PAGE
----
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Budget deal includes $6 billion to fight opioid abuse

Budget deal includes $6 billion to fight opioid abuse
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A bipartisan Senate budget deal includes $6 billion for opioid addiction and mental health, Senate Minority Leader Charles SchumerChuck SchumerThe first Southern state legalizes marijuana — what it means nationally H.R. 1/S. 1: Democrats defend their majorities, not honest elections McCarthy asks FBI, CIA for briefing after two men on terror watchlist stopped at border MORE (D-N.Y.) said.

Advocates have been calling for more funding to combat the increasing deaths from opioid overdoses, which are now killing more Americans than car accidents.

Senate Majority Leader Mitch McConnellAddison (Mitch) Mitchell McConnellRomney blasts end of filibuster, expansion of SCOTUS McConnell, GOP slam Biden's executive order on SCOTUS Overnight Defense: Biden proposes 3B defense budget | Criticism comes in from left and right | Pentagon moves toward new screening for extremists MORE (R-Ky.) and Schumer announced the deal on the Senate floor Wednesday afternoon.

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“This agreement will also bolster our ongoing national struggle against opioid addiction and substance abuse,” McConnell said on the Senate floor. “It will fund new grants, prevention programs and law enforcement efforts in vulnerable communities all across our country.”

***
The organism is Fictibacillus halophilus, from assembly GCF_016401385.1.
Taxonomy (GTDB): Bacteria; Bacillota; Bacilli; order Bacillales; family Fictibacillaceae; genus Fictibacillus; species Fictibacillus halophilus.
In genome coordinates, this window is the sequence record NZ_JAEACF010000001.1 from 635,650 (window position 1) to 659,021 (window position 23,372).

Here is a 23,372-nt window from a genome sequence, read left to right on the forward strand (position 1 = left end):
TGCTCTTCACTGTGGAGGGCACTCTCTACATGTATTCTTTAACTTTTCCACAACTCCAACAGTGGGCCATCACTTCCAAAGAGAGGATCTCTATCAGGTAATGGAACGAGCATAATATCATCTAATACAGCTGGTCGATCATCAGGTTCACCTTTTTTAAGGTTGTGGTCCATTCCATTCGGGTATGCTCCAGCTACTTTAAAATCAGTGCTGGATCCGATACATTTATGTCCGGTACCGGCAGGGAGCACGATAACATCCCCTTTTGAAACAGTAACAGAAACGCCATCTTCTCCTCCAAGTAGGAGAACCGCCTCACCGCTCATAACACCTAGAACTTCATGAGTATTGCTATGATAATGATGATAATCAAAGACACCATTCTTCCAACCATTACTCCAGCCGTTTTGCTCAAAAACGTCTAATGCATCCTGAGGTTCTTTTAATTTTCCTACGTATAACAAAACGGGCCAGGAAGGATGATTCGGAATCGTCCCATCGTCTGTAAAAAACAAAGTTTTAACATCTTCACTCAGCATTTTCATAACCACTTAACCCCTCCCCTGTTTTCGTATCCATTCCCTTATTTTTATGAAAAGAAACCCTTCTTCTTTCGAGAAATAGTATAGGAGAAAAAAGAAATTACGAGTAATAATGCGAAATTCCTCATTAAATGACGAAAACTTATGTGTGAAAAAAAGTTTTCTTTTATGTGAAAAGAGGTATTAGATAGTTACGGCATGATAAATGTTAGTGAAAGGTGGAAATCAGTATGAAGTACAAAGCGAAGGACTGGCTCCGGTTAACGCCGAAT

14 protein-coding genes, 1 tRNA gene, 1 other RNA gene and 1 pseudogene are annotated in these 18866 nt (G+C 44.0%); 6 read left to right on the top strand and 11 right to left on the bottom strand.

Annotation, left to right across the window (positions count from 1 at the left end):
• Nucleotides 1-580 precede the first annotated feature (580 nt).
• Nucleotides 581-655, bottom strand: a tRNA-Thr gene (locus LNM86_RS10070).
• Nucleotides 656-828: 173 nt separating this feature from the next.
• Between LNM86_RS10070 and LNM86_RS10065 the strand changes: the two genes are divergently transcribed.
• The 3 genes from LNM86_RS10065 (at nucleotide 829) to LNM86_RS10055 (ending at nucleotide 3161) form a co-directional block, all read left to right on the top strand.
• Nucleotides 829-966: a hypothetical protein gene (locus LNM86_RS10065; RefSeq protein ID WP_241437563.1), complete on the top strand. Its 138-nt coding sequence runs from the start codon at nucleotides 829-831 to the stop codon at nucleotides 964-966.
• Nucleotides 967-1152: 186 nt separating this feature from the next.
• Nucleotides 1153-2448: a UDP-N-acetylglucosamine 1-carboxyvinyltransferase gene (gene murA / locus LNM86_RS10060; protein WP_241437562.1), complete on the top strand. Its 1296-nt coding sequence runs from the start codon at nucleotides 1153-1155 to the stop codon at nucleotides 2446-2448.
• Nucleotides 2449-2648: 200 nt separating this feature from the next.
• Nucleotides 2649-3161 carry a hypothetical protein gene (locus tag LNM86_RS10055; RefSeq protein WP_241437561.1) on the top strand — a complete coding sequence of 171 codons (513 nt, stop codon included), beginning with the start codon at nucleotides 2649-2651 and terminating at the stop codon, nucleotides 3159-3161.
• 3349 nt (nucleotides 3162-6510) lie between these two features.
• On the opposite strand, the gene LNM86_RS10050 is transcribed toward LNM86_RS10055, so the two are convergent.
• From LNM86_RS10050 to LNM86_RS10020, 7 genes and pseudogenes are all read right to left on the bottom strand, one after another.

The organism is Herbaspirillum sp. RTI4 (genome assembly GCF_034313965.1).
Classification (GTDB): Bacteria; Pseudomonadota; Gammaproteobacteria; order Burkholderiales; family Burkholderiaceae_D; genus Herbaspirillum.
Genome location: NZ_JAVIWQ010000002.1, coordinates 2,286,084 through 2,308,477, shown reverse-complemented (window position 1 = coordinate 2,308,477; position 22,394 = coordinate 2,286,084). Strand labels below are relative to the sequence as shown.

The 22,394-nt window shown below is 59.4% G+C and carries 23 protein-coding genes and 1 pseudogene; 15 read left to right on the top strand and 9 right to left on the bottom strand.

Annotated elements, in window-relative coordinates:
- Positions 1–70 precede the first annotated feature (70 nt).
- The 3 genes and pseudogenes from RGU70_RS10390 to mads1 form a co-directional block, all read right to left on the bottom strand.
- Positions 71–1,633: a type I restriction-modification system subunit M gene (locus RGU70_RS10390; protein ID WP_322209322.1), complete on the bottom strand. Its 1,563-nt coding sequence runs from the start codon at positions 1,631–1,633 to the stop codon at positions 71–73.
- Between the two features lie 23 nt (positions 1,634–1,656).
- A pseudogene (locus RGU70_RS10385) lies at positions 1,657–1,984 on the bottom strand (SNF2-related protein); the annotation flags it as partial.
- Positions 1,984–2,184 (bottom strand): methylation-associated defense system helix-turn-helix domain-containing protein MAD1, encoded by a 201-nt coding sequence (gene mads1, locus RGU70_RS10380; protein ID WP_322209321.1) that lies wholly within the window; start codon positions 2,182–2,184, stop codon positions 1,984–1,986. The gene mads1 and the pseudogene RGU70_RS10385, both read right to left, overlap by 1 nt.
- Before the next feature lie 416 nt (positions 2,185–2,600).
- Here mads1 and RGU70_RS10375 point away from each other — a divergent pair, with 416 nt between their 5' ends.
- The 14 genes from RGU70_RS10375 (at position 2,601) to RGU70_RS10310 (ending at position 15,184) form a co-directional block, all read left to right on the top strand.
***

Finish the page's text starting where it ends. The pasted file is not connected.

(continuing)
In late October, President TrumpDonald TrumpRomney blasts end of filibuster, expansion of SCOTUS McConnell, GOP slam Biden's executive order on SCOTUS US raises concerns about Iran's seriousness in nuclear talks MORE declared the opioid epidemic a public health emergency, a move the administration extended another 90 days in mid-January. The move didn’t free up millions of dollars, nor did it include a funding ask to Congress.

Many advocates and Democrats have criticized the measure as not having much of an impact to date, arguing more funding is needed.

New Hampshire Democratic Sens. Jeanne ShaheenCynthia (Jeanne) Jeanne ShaheenLawmakers express horror at latest Capitol attack Five things to watch on Biden infrastructure plan Democrats wrestle over tax hikes for infrastructure MORE and Maggie HassanMargaret (Maggie) HassanTo encourage innovation, Congress should pass two bills protecting important R&D tax provision Overnight Defense: Biden proposes 3B defense budget | Criticism comes in from left and right | Pentagon moves toward new screening for extremists POW/MIA flag moved back atop White House MORE introduced a proposal in January to provide $25 billion to the opioid epidemic over two years.

Passed in 2016, the 21st Century Cures bill provided $1 billion over two years in state grants to fight the opioid epidemic.

The opioid crisis has hit both urban and rural communities across the country, and overdose deaths increased nearly 28 percent between 2015 and 2016, according to December data from the Centers for Disease Control and Prevention.